I am the monster hiding under your bed. Personally, I think ‘monster’ is a bit of a harsh word; but that’s what you call me, so that’s what I choose to go by.
To make it clear, though, I go by many names beyond you. Night Stalker is one. The Shadow Man is another. I think I also may have accidentally started a few legends without meaning to—would you believe that Bigfoot may have just been me taking a stroll through the woods? Truly, depending on who sees me, any human can imagine something different. So far, I like your imagination the best.
As I’m writing this, you’re six years old. For all six, I’ve been under your bed. I followed you from the NICU and listened to your crying all the way home from the hospital. I admit that the crib was harder to squeeze myself under, but I managed. I’m grateful you’ve since upgraded to a “big boy bed.” It’s a lot easier on my back.
As you’ve grown, you leave the house more and more. I’d forgotten that children go to school so young until I heard you return, excitedly rambling to your ignorant parents about the things you’d learned. Mrs. Thomas sounds nice, from what you say. I approve of her—for now.
Anyone can sound nice coming from you, though, because you tend to see the best in people. It’s a quality that gives me hope. This world needs more people with infinite optimism like yours; and you can quote the big scary night monster on that. In fact, you even try to find good things in me. When the moon casts a hideous mix of shadows and light into your room and the fear of my very presence makes you tremble, I hear you whisper to me. “I’m scared. Are you scared, too?”
It’s clear that you don’t know who you’re talking to. To you, I am nothing but a nameless creature, with no aim or purpose, just an undetermined maliciousness. You don’t even seem to know what I would hypothetically do to you, should you fall asleep while I’m around. In the daytime, you think you’re safe from me. Do you think shadows simply disappear, little one? If I wanted to hurt you, I would.
You drew me once, when you were four. The crumpled paper ended up under the bed with me. You’ve never truly seen me and your art skills were underdeveloped to say the least, so of course there were a few inconsistencies. Your illustration depicted a haphazard gray scribble, with pointed teeth, and horns, and too many claws to count—almost like a sickly, demonic porcupine. I couldn’t help but be amused when I saw it. I won’t say you were completely wrong.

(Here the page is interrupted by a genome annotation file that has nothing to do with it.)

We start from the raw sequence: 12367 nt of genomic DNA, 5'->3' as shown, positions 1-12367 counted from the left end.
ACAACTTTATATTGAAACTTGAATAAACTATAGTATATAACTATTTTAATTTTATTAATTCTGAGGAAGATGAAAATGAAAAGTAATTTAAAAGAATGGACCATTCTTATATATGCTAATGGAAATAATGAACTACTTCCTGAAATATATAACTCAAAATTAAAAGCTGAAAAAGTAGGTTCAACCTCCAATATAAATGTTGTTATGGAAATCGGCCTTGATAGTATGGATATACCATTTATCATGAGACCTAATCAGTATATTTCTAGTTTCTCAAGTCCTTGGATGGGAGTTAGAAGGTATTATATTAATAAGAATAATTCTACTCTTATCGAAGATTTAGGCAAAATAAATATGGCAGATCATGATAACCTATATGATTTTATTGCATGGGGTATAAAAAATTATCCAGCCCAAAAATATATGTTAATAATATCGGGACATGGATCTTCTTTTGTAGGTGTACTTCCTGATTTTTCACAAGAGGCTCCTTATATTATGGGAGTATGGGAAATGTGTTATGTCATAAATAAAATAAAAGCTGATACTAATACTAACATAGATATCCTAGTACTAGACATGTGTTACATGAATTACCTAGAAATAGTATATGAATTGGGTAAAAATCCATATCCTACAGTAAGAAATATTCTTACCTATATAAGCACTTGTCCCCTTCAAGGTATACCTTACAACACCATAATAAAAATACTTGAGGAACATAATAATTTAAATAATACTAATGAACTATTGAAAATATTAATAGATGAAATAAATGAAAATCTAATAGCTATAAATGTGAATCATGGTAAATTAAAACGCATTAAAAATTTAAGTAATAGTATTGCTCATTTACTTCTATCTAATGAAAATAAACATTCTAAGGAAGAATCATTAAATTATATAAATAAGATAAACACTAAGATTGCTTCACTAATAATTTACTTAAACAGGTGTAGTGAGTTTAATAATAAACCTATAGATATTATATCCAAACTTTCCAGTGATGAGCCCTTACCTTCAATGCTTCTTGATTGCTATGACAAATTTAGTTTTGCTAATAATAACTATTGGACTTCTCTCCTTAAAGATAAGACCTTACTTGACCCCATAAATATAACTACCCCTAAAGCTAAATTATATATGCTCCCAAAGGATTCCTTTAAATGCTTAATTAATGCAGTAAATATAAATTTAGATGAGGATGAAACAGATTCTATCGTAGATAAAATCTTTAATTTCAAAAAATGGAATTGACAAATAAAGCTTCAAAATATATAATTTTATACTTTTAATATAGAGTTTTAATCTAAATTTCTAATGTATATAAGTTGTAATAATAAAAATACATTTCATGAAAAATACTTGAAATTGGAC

I suppose I mention all this because I know that you know nothing about me. But I know so, so much about you. In fact, I’d like to think that I know you better than you know yourself.
I know that you don’t like vegetables, but will eat any fruit placed in front of you. I know that your favorite cereal is Reese’s Puffs, even though you rarely get to eat them. I know that you only know one curse word, but you’re afraid to say it out loud. I know that you want to be a firefighter, but two months ago you wanted to be a construction worker, and you will end up being neither. I know the names of all your friends, and which ones will turn out to betray you in the future. I know the names of your first and second girlfriends, and your first and only boyfriend. I know you love your parents, even though they hurt you. I know the age at which you’ll die.
I also know how to stop it.
Though I do know a lot of things, I’m not sure when this letter will reach you. In fact, I’m not sure you will ever read it. I wish I could say that I was positive you’d understand why I’m about to do what I plan to, and that you’d support my decision when you grow older. But the truth is, I don’t know if you ever will.
The only thing I’m 100% clear on is that I won’t regret doing what I’ll do to them. They deserve the punishment they’ll receive. Because, at night, when the tree branches look like giant claws at your window and the darkness seems to be moving in closer, I know it’s not me you’re truly afraid of. Deep inside, in a place your mind cannot yet access, you’re afraid of your parents.
“I’m scared. Are you scared, too?”
You ask the question not over the sounds of me, but over them. They fight and spat like wild animals; a never-ending cyclone of neglect and anger. You have no idea how they act when you’re gone, flourishing in the temporary safety that a classroom brings you. You cannot yet fathom the amount of pain they will bring you, when they realize you’ve become too old to coddle, and just old enough to treat you like they treat each other.
You would be so good without them. Much better off, I assure you. It’ll hurt for a while, but you’re still so young. The pain will fade, and then you’ll be free. Free from their chaos and self-destruction and abuse, you’ll be able to live the life you want, with no one to hold you back.
One day, if you read this, you’ll understand why I took them away from you. And I hope then that you’ll thank me. I hope the nightmares of your parents’ blood will slowly fade into a background hum, replaced by that endless optimism I know you hold so close.
And when that day comes, I hope you realize that I care for you more than they ever did.
The Monster Still Under Your Bed
Written by SpiritVoices